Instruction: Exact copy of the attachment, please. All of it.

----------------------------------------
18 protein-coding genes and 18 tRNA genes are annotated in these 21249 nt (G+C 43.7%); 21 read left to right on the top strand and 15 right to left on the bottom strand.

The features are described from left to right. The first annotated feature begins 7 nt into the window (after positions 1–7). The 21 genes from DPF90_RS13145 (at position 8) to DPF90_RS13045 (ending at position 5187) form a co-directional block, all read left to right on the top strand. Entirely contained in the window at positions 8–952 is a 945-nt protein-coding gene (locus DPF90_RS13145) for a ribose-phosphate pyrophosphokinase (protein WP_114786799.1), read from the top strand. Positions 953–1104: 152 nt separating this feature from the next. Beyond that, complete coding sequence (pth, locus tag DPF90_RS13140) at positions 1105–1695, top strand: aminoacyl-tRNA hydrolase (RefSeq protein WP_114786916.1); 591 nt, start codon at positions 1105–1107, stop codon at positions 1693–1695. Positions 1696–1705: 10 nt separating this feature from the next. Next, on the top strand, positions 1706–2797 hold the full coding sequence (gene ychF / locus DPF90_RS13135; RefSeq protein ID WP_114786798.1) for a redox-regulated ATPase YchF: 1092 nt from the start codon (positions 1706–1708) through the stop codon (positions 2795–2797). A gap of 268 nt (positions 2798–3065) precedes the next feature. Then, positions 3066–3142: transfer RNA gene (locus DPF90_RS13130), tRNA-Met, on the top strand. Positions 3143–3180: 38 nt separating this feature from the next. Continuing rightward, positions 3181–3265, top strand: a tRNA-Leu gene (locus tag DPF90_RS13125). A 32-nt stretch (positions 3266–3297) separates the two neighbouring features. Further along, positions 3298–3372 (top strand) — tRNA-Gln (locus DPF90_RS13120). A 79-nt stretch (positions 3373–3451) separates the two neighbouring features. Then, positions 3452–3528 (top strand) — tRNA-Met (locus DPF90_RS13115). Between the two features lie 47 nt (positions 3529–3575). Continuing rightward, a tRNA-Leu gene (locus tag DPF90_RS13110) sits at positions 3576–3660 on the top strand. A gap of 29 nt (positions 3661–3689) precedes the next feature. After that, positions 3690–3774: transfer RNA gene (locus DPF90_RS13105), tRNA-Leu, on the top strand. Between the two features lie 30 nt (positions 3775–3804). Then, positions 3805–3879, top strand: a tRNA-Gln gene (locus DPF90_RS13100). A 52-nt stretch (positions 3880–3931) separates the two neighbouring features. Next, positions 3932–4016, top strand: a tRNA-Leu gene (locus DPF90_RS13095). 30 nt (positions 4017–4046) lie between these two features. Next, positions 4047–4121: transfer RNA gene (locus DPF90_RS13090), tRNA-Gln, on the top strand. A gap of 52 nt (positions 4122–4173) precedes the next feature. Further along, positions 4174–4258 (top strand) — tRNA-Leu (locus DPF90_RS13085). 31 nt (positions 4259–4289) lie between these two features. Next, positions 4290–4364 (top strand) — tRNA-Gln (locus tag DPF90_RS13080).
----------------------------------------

18 protein-coding genes and 18 tRNA genes are annotated in these 21249 nt (G+C 43.7%); 21 read left to right on the top strand and 15 right to left on the bottom strand.

The features are described from left to right. The first annotated feature begins 7 nt into the window (after positions 1–7). The 21 genes from DPF90_RS13145 (at position 8) to DPF90_RS13045 (ending at position 5187) form a co-directional block, all read left to right on the top strand. Entirely contained in the window at positions 8–952 is a 945-nt protein-coding gene (locus DPF90_RS13145) for a ribose-phosphate pyrophosphokinase (protein WP_114786799.1), read from the top strand. Positions 953–1104: 152 nt separating this feature from the next. Beyond that, complete coding sequence (pth, locus tag DPF90_RS13140) at positions 1105–1695, top strand: aminoacyl-tRNA hydrolase (RefSeq protein WP_114786916.1); 591 nt, start codon at positions 1105–1107, stop codon at positions 1693–1695. Positions 1696–1705: 10 nt separating this feature from the next. Next, on the top strand, positions 1706–2797 hold the full coding sequence (gene ychF / locus DPF90_RS13135; RefSeq protein ID WP_114786798.1) for a redox-regulated ATPase YchF: 1092 nt from the start codon (positions 1706–1708) through the stop codon (positions 2795–2797). A gap of 268 nt (positions 2798–3065) precedes the next feature. Then, positions 3066–3142: transfer RNA gene (locus DPF90_RS13130), tRNA-Met, on the top strand. Positions 3143–3180: 38 nt separating this feature from the next. Continuing rightward, positions 3181–3265, top strand: a tRNA-Leu gene (locus tag DPF90_RS13125). A 32-nt stretch (positions 3266–3297) separates the two neighbouring features. Further along, positions 3298–3372 (top strand) — tRNA-Gln (locus DPF90_RS13120). A 79-nt stretch (positions 3373–3451) separates the two neighbouring features. Then, positions 3452–3528 (top strand) — tRNA-Met (locus DPF90_RS13115). Between the two features lie 47 nt (positions 3529–3575). Continuing rightward, a tRNA-Leu gene (locus tag DPF90_RS13110) sits at positions 3576–3660 on the top strand. A gap of 29 nt (positions 3661–3689) precedes the next feature. After that, positions 3690–3774: transfer RNA gene (locus DPF90_RS13105), tRNA-Leu, on the top strand. Between the two features lie 30 nt (positions 3775–3804). Then, positions 3805–3879, top strand: a tRNA-Gln gene (locus DPF90_RS13100). A 52-nt stretch (positions 3880–3931) separates the two neighbouring features. Next, positions 3932–4016, top strand: a tRNA-Leu gene (locus DPF90_RS13095). 30 nt (positions 4017–4046) lie between these two features. Next, positions 4047–4121: transfer RNA gene (locus DPF90_RS13090), tRNA-Gln, on the top strand. A gap of 52 nt (positions 4122–4173) precedes the next feature. Further along, positions 4174–4258 (top strand) — tRNA-Leu (locus DPF90_RS13085). 31 nt (positions 4259–4289) lie between these two features. Next, positions 4290–4364 (top strand) — tRNA-Gln (locus tag DPF90_RS13080).